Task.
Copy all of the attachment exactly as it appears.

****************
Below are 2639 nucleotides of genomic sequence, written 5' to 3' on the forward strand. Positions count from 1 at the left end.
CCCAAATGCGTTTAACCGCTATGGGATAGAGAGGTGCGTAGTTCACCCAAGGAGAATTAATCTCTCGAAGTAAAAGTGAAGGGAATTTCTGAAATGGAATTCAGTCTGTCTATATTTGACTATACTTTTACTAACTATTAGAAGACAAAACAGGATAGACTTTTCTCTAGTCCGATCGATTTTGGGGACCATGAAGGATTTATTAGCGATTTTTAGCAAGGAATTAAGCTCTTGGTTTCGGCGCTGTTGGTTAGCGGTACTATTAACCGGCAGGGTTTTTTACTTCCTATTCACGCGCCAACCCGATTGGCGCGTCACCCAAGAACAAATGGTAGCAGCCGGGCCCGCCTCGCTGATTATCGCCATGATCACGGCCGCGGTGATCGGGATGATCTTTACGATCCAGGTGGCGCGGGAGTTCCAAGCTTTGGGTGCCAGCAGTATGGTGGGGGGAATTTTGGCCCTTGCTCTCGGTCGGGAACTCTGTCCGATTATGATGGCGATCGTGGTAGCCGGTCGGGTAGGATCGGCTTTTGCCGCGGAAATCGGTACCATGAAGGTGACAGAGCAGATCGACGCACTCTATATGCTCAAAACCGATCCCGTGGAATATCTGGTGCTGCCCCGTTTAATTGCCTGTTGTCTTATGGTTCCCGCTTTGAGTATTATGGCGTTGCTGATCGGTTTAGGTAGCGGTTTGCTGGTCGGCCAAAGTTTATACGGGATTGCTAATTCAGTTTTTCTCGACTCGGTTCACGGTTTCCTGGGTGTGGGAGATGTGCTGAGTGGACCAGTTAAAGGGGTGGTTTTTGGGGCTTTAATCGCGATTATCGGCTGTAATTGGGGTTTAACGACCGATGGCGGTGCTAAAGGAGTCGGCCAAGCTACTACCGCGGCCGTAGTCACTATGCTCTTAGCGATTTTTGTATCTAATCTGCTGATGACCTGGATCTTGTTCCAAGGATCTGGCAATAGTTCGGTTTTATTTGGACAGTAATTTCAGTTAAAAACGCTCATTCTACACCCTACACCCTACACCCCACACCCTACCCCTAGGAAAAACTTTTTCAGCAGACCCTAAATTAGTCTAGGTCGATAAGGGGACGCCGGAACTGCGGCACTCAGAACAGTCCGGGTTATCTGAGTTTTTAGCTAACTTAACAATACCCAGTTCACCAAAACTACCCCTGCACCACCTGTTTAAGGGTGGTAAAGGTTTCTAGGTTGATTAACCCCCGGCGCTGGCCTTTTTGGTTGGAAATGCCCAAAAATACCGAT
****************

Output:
Below are 2639 nucleotides of genomic sequence, written 5' to 3' on the forward strand. Positions count from 1 at the left end.
CCCAAATGCGTTTAACCGCTATGGGATAGAGAGGTGCGTAGTTCACCCAAGGAGAATTAATCTCTCGAAGTAAAAGTGAAGGGAATTTCTGAAATGGAATTCAGTCTGTCTATATTTGACTATACTTTTACTAACTATTAGAAGACAAAACAGGATAGACTTTTCTCTAGTCCGATCGATTTTGGGGACCATGAAGGATTTATTAGCGATTTTTAGCAAGGAATTAAGCTCTTGGTTTCGGCGCTGTTGGTTAGCGGTACTATTAACCGGCAGGGTTTTTTACTTCCTATTCACGCGCCAACCCGATTGGCGCGTCACCCAAGAACAAATGGTAGCAGCCGGGCCCGCCTCGCTGATTATCGCCATGATCACGGCCGCGGTGATCGGGATGATCTTTACGATCCAGGTGGCGCGGGAGTTCCAAGCTTTGGGTGCCAGCAGTATGGTGGGGGGAATTTTGGCCCTTGCTCTCGGTCGGGAACTCTGTCCGATTATGATGGCGATCGTGGTAGCCGGTCGGGTAGGATCGGCTTTTGCCGCGGAAATCGGTACCATGAAGGTGACAGAGCAGATCGACGCACTCTATATGCTCAAAACCGATCCCGTGGAATATCTGGTGCTGCCCCGTTTAATTGCCTGTTGTCTTATGGTTCCCGCTTTGAGTATTATGGCGTTGCTGATCGGTTTAGGTAGCGGTTTGCTGGTCGGCCAAAGTTTATACGGGATTGCTAATTCAGTTTTTCTCGACTCGGTTCACGGTTTCCTGGGTGTGGGAGATGTGCTGAGTGGACCAGTTAAAGGGGTGGTTTTTGGGGCTTTAATCGCGATTATCGGCTGTAATTGGGGTTTAACGACCGATGGCGGTGCTAAAGGAGTCGGCCAAGCTACTACCGCGGCCGTAGTCACTATGCTCTTAGCGATTTTTGTATCTAATCTGCTGATGACCTGGATCTTGTTCCAAGGATCTGGCAATAGTTCGGTTTTATTTGGACAGTAATTTCAGTTAAAAACGCTCATTCTACACCCTACACCCTACACCCCACACCCTACCCCTAGGAAAAACTTTTTCAGCAGACCCTAAATTAGTCTAGGTCGATAAGGGGACGCCGGAACTGCGGCACTCAGAACAGTCCGGGTTATCTGAGTTTTTAGCTAACTTAACAATACCCAGTTCACCAAAACTACCCCTGCACCACCTGTTTAAGGGTGGTAAAGGTTTCTAGGTTGATTAACCCCCGGCGCTGGCCTTTTTGGTTGGAAATGCCCAAAAATACCGAT